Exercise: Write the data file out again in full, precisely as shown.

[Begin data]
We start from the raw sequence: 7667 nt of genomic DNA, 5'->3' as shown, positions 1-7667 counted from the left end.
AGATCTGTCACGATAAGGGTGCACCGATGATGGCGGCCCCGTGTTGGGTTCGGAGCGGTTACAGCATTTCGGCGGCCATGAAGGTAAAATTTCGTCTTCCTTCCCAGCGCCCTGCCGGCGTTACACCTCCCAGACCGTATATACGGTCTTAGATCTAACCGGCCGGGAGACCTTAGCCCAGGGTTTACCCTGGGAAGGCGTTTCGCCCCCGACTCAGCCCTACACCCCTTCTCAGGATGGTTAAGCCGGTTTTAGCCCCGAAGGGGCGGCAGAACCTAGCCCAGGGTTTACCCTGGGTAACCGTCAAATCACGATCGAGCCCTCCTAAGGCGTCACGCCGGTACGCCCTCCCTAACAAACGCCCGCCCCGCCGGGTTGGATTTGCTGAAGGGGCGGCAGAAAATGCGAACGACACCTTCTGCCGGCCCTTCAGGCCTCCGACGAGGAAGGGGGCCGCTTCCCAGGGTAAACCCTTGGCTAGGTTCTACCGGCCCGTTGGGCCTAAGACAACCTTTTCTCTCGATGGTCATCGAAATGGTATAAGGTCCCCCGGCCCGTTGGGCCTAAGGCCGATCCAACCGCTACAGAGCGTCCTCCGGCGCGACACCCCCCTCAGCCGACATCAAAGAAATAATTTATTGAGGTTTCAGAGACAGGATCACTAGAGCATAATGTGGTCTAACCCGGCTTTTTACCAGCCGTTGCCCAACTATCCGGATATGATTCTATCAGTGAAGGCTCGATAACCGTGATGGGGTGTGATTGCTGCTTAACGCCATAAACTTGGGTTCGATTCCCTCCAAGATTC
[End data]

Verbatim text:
We start from the raw sequence: 7667 nt of genomic DNA, 5'->3' as shown, positions 1-7667 counted from the left end.
AGATCTGTCACGATAAGGGTGCACCGATGATGGCGGCCCCGTGTTGGGTTCGGAGCGGTTACAGCATTTCGGCGGCCATGAAGGTAAAATTTCGTCTTCCTTCCCAGCGCCCTGCCGGCGTTACACCTCCCAGACCGTATATACGGTCTTAGATCTAACCGGCCGGGAGACCTTAGCCCAGGGTTTACCCTGGGAAGGCGTTTCGCCCCCGACTCAGCCCTACACCCCTTCTCAGGATGGTTAAGCCGGTTTTAGCCCCGAAGGGGCGGCAGAACCTAGCCCAGGGTTTACCCTGGGTAACCGTCAAATCACGATCGAGCCCTCCTAAGGCGTCACGCCGGTACGCCCTCCCTAACAAACGCCCGCCCCGCCGGGTTGGATTTGCTGAAGGGGCGGCAGAAAATGCGAACGACACCTTCTGCCGGCCCTTCAGGCCTCCGACGAGGAAGGGGGCCGCTTCCCAGGGTAAACCCTTGGCTAGGTTCTACCGGCCCGTTGGGCCTAAGACAACCTTTTCTCTCGATGGTCATCGAAATGGTATAAGGTCCCCCGGCCCGTTGGGCCTAAGGCCGATCCAACCGCTACAGAGCGTCCTCCGGCGCGACACCCCCCTCAGCCGACATCAAAGAAATAATTTATTGAGGTTTCAGAGACAGGATCACTAGAGCATAATGTGGTCTAACCCGGCTTTTTACCAGCCGTTGCCCAACTATCCGGATATGATTCTATCAGTGAAGGCTCGATAACCGTGATGGGGTGTGATTGCTGCTTAACGCCATAAACTTGGGTTCGATTCCCTCCAAGATTC